Professional Support Lawyer, London
The UK Government has published legislation to effectively revoke the implementation of the EU Mediation Directive (2008/52/EC) after Brexit.
The Cross-Border Mediation (EU Directive) (EU Exit) Regulations 2019 (the Regulations) were made on 1 March 2019 and will come into effect on exit day, whenever that occurs.
The development is part of a wider policy decision by the Government to revoke/repeal UK domestic legislation that implemented EU law in instances where that law is based on reciprocity between EU Member States. Continue reading
It has been confirmed that online businesses will have an extended timeframe in which to comply with new obligations to signpost customers to the Online Dispute Resolution (ODR) Platform being set up by the EU Commission.
As we have previously reported, the EU ODR Regulation which came into force last year (and was implemented in the UK as part of new ADR Regulations) includes a requirement that, from 9 January 2016, all businesses selling goods or services online within the EU carry a link on their website (and in some cases in their contractual terms) to the ODR Platform. While businesses have been preparing to comply with the obligation by 9 January, the missing piece of information to enable them to do so has been the ODR Platform website address, which has not yet been released by the EU Commission.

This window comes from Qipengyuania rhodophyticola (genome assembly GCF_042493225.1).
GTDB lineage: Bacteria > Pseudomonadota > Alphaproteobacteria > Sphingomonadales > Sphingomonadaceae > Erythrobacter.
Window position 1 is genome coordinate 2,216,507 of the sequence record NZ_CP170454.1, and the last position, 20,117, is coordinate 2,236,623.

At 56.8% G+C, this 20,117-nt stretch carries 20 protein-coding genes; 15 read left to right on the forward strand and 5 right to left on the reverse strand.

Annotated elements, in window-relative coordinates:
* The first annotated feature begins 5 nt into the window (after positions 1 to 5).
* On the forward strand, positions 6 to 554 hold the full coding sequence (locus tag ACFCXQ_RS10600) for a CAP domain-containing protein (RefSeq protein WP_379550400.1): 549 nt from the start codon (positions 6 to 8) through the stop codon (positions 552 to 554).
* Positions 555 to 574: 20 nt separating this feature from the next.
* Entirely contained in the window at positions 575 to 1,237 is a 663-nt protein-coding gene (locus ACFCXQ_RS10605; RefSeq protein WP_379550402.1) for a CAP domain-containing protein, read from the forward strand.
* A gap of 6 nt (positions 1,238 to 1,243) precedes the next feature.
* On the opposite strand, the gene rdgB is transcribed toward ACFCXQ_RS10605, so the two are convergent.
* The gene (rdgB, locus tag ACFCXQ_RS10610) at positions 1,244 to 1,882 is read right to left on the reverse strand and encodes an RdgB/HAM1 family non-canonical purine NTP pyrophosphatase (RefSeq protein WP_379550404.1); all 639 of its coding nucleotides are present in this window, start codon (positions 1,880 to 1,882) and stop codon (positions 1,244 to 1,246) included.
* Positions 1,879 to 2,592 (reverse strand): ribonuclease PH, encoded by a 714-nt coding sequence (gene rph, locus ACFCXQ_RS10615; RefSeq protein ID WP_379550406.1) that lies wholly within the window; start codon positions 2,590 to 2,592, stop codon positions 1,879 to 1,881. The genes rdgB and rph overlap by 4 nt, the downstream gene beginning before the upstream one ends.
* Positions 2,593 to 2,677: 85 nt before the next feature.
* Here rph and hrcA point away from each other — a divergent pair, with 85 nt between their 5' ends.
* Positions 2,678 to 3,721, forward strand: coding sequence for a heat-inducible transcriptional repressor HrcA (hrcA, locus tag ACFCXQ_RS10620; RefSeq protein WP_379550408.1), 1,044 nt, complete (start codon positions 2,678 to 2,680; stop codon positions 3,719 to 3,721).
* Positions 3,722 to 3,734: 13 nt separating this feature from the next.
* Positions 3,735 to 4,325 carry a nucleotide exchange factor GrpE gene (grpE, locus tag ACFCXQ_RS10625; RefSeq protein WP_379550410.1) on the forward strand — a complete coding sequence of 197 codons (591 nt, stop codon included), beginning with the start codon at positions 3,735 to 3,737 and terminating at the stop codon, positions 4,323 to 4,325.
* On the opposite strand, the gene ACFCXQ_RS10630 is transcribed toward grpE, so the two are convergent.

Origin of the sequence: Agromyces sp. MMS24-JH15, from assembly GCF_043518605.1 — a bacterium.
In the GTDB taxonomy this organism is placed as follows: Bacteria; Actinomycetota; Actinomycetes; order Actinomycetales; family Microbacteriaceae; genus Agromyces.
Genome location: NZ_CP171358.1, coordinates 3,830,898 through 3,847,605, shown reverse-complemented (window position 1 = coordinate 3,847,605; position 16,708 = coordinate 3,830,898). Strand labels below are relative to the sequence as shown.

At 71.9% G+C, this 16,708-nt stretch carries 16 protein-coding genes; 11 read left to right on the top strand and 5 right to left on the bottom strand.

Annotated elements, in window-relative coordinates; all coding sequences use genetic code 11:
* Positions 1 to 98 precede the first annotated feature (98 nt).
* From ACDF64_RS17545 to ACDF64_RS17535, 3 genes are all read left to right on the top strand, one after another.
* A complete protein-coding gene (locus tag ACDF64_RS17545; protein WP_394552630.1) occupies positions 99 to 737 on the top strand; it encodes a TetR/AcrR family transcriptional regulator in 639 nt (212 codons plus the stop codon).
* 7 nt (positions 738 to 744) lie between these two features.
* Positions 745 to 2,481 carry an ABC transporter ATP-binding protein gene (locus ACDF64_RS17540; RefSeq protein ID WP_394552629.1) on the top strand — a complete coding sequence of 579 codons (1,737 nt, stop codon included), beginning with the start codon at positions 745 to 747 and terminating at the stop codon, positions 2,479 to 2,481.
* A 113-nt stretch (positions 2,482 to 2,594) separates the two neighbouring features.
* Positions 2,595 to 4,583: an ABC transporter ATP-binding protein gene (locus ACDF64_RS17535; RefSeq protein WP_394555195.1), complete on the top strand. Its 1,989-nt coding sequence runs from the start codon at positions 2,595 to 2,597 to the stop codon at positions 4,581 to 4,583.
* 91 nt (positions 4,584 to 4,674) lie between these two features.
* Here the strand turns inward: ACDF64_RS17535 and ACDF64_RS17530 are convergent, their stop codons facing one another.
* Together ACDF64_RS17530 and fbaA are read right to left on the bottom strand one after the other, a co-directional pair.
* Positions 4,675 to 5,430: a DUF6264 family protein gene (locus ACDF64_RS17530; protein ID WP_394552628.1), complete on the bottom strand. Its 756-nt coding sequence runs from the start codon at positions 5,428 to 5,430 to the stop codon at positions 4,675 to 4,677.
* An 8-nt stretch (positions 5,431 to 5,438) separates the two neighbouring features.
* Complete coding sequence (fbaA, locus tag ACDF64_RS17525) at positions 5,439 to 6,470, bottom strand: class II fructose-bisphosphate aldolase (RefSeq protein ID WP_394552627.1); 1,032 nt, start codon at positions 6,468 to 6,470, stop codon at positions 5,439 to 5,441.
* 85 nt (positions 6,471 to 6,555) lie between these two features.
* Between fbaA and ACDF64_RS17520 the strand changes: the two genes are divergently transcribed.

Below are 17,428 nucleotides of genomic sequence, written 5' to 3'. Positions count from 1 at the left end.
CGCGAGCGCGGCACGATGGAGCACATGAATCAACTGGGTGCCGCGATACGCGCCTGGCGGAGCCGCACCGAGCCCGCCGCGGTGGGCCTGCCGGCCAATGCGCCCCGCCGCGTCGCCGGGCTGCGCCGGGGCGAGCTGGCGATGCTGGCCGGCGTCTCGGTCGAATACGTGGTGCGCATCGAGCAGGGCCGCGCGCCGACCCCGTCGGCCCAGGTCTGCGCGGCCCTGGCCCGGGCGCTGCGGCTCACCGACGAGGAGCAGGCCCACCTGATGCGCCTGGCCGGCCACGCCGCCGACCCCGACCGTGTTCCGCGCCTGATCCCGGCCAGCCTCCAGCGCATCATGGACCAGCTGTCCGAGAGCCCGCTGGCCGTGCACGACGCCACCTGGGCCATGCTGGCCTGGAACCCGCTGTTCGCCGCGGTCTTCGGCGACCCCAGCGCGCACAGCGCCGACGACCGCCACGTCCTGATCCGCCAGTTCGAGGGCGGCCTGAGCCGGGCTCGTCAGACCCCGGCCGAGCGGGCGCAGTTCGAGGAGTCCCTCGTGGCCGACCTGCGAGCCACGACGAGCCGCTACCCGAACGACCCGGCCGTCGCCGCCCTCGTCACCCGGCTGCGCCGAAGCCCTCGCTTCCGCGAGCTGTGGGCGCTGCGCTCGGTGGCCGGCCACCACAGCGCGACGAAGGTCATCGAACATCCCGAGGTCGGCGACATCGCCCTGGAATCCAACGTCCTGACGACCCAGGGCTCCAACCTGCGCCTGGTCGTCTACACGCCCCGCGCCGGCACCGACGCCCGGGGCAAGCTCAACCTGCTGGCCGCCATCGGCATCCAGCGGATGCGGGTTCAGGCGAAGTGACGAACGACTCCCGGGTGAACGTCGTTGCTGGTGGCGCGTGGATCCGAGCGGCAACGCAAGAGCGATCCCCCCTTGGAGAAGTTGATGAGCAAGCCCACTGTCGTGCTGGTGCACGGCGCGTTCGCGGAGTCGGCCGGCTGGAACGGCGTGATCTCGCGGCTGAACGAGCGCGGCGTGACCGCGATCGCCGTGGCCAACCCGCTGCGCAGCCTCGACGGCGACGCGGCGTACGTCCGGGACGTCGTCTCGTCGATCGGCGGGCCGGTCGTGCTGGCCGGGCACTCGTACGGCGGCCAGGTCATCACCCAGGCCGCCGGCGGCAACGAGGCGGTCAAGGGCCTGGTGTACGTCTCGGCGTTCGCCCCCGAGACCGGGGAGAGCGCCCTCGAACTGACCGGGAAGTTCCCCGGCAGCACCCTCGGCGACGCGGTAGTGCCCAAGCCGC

The UK Department for Business, Innovation & Skills (BIS) has now confirmed that it has been advised by the EU Commission that the 'go live' date for the ODR Platform has been delayed to 15 February 2016. Businesses will therefore now not be required to carry a link to the ODR Platform until it is launched on this new date. BIS has confirmed:
'We can reassure you that although the date of 9 January remains in our Regulations, we fully understand that it will not be possible for businesses to meet this date as the ODR platform will not yet be launched. There will of course be no question of enforcement action before 15 February".
We will continue to monitor and report when the link to the ODR Platform becomes available. The EU Commission's most recent factsheet can be accessed here.
UPDATE 1.2.16: The EU Commission has now announced the website address for the ODR Platform, which will be operational from 15 February: http://ec.europa.eu/consumers/odr/
From today, almost all UK businesses selling goods or services to consumers in the EU need to comply with new requirements to provide consumers with information about ADR options, under legislation implementing the new EU ADR Directive.